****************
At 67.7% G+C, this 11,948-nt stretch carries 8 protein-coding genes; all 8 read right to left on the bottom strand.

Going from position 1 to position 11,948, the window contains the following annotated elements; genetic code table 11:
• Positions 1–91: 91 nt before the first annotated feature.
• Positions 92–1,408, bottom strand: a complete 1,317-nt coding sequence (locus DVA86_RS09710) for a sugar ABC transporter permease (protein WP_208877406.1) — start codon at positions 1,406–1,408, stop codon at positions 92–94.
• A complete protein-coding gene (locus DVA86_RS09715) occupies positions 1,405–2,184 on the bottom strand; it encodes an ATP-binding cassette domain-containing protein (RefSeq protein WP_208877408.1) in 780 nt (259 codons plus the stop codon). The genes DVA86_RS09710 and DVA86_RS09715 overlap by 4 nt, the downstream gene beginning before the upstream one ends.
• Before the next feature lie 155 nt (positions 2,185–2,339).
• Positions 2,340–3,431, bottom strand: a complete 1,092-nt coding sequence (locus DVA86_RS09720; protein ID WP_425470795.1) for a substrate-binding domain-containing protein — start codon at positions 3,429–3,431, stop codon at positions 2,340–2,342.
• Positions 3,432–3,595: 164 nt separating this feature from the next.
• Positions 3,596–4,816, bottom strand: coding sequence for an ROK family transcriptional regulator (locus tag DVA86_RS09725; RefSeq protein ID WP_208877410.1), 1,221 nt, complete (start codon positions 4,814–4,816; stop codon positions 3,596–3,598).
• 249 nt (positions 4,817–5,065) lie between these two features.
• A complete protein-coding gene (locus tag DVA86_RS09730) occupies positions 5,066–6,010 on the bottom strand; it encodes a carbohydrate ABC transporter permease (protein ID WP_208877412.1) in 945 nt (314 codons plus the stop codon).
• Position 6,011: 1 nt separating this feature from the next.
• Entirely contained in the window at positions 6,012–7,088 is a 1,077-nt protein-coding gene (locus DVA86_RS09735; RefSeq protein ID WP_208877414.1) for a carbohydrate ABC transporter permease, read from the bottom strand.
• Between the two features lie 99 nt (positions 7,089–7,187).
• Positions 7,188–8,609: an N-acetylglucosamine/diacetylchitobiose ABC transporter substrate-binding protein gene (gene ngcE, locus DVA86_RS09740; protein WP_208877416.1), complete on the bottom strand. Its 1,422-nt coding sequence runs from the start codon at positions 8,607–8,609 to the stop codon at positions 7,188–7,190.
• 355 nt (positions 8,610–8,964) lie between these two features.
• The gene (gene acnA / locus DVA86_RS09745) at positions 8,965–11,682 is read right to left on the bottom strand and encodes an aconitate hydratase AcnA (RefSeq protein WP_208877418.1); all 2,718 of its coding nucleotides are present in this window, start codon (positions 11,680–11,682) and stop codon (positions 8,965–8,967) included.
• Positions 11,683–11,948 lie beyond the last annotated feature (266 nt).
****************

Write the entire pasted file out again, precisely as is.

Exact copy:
At 67.7% G+C, this 11,948-nt stretch carries 8 protein-coding genes; all 8 read right to left on the bottom strand.

Going from position 1 to position 11,948, the window contains the following annotated elements; genetic code table 11:
• Positions 1–91: 91 nt before the first annotated feature.
• Positions 92–1,408, bottom strand: a complete 1,317-nt coding sequence (locus DVA86_RS09710) for a sugar ABC transporter permease (protein WP_208877406.1) — start codon at positions 1,406–1,408, stop codon at positions 92–94.
• A complete protein-coding gene (locus DVA86_RS09715) occupies positions 1,405–2,184 on the bottom strand; it encodes an ATP-binding cassette domain-containing protein (RefSeq protein WP_208877408.1) in 780 nt (259 codons plus the stop codon). The genes DVA86_RS09710 and DVA86_RS09715 overlap by 4 nt, the downstream gene beginning before the upstream one ends.
• Before the next feature lie 155 nt (positions 2,185–2,339).
• Positions 2,340–3,431, bottom strand: a complete 1,092-nt coding sequence (locus DVA86_RS09720; protein ID WP_425470795.1) for a substrate-binding domain-containing protein — start codon at positions 3,429–3,431, stop codon at positions 2,340–2,342.
• Positions 3,432–3,595: 164 nt separating this feature from the next.
• Positions 3,596–4,816, bottom strand: coding sequence for an ROK family transcriptional regulator (locus tag DVA86_RS09725; RefSeq protein ID WP_208877410.1), 1,221 nt, complete (start codon positions 4,814–4,816; stop codon positions 3,596–3,598).
• 249 nt (positions 4,817–5,065) lie between these two features.
• A complete protein-coding gene (locus tag DVA86_RS09730) occupies positions 5,066–6,010 on the bottom strand; it encodes a carbohydrate ABC transporter permease (protein ID WP_208877412.1) in 945 nt (314 codons plus the stop codon).
• Position 6,011: 1 nt separating this feature from the next.
• Entirely contained in the window at positions 6,012–7,088 is a 1,077-nt protein-coding gene (locus DVA86_RS09735; RefSeq protein ID WP_208877414.1) for a carbohydrate ABC transporter permease, read from the bottom strand.
• Between the two features lie 99 nt (positions 7,089–7,187).
• Positions 7,188–8,609: an N-acetylglucosamine/diacetylchitobiose ABC transporter substrate-binding protein gene (gene ngcE, locus DVA86_RS09740; protein WP_208877416.1), complete on the bottom strand. Its 1,422-nt coding sequence runs from the start codon at positions 8,607–8,609 to the stop codon at positions 7,188–7,190.
• 355 nt (positions 8,610–8,964) lie between these two features.
• The gene (gene acnA / locus DVA86_RS09745) at positions 8,965–11,682 is read right to left on the bottom strand and encodes an aconitate hydratase AcnA (RefSeq protein WP_208877418.1); all 2,718 of its coding nucleotides are present in this window, start codon (positions 11,680–11,682) and stop codon (positions 8,965–8,967) included.
• Positions 11,683–11,948 lie beyond the last annotated feature (266 nt).